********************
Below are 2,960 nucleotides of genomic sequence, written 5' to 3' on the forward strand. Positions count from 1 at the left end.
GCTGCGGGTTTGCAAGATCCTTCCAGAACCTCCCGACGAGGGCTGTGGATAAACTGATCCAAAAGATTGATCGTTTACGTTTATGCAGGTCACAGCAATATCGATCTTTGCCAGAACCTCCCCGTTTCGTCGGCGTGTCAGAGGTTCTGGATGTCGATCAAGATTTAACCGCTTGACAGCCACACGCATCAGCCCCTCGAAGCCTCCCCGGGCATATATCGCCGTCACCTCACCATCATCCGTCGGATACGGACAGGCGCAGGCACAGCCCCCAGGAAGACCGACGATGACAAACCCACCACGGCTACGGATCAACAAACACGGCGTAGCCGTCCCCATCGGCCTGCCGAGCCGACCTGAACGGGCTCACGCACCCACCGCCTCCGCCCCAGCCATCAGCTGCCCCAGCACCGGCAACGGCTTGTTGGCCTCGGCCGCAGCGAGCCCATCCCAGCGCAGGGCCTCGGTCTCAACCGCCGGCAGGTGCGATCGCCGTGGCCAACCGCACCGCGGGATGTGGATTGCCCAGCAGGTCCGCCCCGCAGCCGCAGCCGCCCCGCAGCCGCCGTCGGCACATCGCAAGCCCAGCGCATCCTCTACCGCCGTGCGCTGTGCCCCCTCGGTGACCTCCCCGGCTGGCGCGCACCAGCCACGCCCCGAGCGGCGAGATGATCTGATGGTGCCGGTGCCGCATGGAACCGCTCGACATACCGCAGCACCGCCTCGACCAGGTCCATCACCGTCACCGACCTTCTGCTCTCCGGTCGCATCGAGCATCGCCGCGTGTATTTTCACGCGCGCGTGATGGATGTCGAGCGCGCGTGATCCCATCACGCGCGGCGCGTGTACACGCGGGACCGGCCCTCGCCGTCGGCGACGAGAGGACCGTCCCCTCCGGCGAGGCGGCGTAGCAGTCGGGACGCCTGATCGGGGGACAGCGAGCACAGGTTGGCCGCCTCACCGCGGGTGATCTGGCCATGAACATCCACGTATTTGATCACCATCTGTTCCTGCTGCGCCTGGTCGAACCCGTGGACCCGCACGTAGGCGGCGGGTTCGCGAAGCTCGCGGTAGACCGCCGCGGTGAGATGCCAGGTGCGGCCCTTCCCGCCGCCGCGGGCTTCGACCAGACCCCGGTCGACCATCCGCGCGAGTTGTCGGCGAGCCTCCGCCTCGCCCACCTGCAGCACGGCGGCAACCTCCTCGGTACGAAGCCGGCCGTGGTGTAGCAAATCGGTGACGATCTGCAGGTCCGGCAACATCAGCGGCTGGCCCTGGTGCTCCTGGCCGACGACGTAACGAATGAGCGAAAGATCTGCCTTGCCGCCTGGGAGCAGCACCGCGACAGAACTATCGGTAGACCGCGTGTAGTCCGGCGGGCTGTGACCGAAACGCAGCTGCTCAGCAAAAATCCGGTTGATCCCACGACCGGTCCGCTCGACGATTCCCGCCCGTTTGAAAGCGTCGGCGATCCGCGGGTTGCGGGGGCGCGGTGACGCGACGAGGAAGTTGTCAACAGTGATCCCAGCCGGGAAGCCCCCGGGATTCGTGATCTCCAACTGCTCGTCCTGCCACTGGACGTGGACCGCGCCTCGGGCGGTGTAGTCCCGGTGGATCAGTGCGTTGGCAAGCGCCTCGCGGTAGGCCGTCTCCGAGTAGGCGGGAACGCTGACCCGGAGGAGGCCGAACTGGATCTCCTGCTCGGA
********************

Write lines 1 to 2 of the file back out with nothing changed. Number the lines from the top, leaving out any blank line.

Below are 2,960 nucleotides of genomic sequence, written 5' to 3' on the forward strand. Positions count from 1 at the left end.
GCTGCGGGTTTGCAAGATCCTTCCAGAACCTCCCGACGAGGGCTGTGGATAAACTGATCCAAAAGATTGATCGTTTACGTTTATGCAGGTCACAGCAATATCGATCTTTGCCAGAACCTCCCCGTTTCGTCGGCGTGTCAGAGGTTCTGGATGTCGATCAAGATTTAACCGCTTGACAGCCACACGCATCAGCCCCTCGAAGCCTCCCCGGGCATATATCGCCGTCACCTCACCATCATCCGTCGGATACGGACAGGCGCAGGCACAGCCCCCAGGAAGACCGACGATGACAAACCCACCACGGCTACGGATCAACAAACACGGCGTAGCCGTCCCCATCGGCCTGCCGAGCCGACCTGAACGGGCTCACGCACCCACCGCCTCCGCCCCAGCCATCAGCTGCCCCAGCACCGGCAACGGCTTGTTGGCCTCGGCCGCAGCGAGCCCATCCCAGCGCAGGGCCTCGGTCTCAACCGCCGGCAGGTGCGATCGCCGTGGCCAACCGCACCGCGGGATGTGGATTGCCCAGCAGGTCCGCCCCGCAGCCGCAGCCGCCCCGCAGCCGCCGTCGGCACATCGCAAGCCCAGCGCATCCTCTACCGCCGTGCGCTGTGCCCCCTCGGTGACCTCCCCGGCTGGCGCGCACCAGCCACGCCCCGAGCGGCGAGATGATCTGATGGTGCCGGTGCCGCATGGAACCGCTCGACATACCGCAGCACCGCCTCGACCAGGTCCATCACCGTCACCGACCTTCTGCTCTCCGGTCGCATCGAGCATCGCCGCGTGTATTTTCACGCGCGCGTGATGGATGTCGAGCGCGCGTGATCCCATCACGCGCGGCGCGTGTACACGCGGGACCGGCCCTCGCCGTCGGCGACGAGAGGACCGTCCCCTCCGGCGAGGCGGCGTAGCAGTCGGGACGCCTGATCGGGGGACAGCGAGCACAGGTTGGCCGCCTCACCGCGGGTGATCTGGCCATGAACATCCACGTATTTGATCACCATCTGTTCCTGCTGCGCCTGGTCGAACCCGTGGACCCGCACGTAGGCGGCGGGTTCGCGAAGCTCGCGGTAGACCGCCGCGGTGAGATGCCAGGTGCGGCCCTTCCCGCCGCCGCGGGCTTCGACCAGACCCCGGTCGACCATCCGCGCGAGTTGTCGGCGAGCCTCCGCCTCGCCCACCTGCAGCACGGCGGCAACCTCCTCGGTACGAAGCCGGCCGTGGTGTAGCAAATCGGTGACGATCTGCAGGTCCGGCAACATCAGCGGCTGGCCCTGGTGCTCCTGGCCGACGACGTAACGAATGAGCGAAAGATCTGCCTTGCCGCCTGGGAGCAGCACCGCGACAGAACTATCGGTAGACCGCGTGTAGTCCGGCGGGCTGTGACCGAAACGCAGCTGCTCAGCAAAAATCCGGTTGATCCCACGACCGGTCCGCTCGACGATTCCCGCCCGTTTGAAAGCGTCGGCGATCCGCGGGTTGCGGGGGCGCGGTGACGCGACGAGGAAGTTGTCAACAGTGATCCCAGCCGGGAAGCCCCCGGGATTCGTGATCTCCAACTGCTCGTCCTGCCACTGGACGTGGACCGCGCCTCGGGCGGTGTAGTCCCGGTGGATCAGTGCGTTGGCAAGCGCCTCGCGGTAGGCCGTCTCCGAGTAGGCGGGAACGCTGACCCGGAGGAGGCCGAACTGGATCTCCTGCTCGGA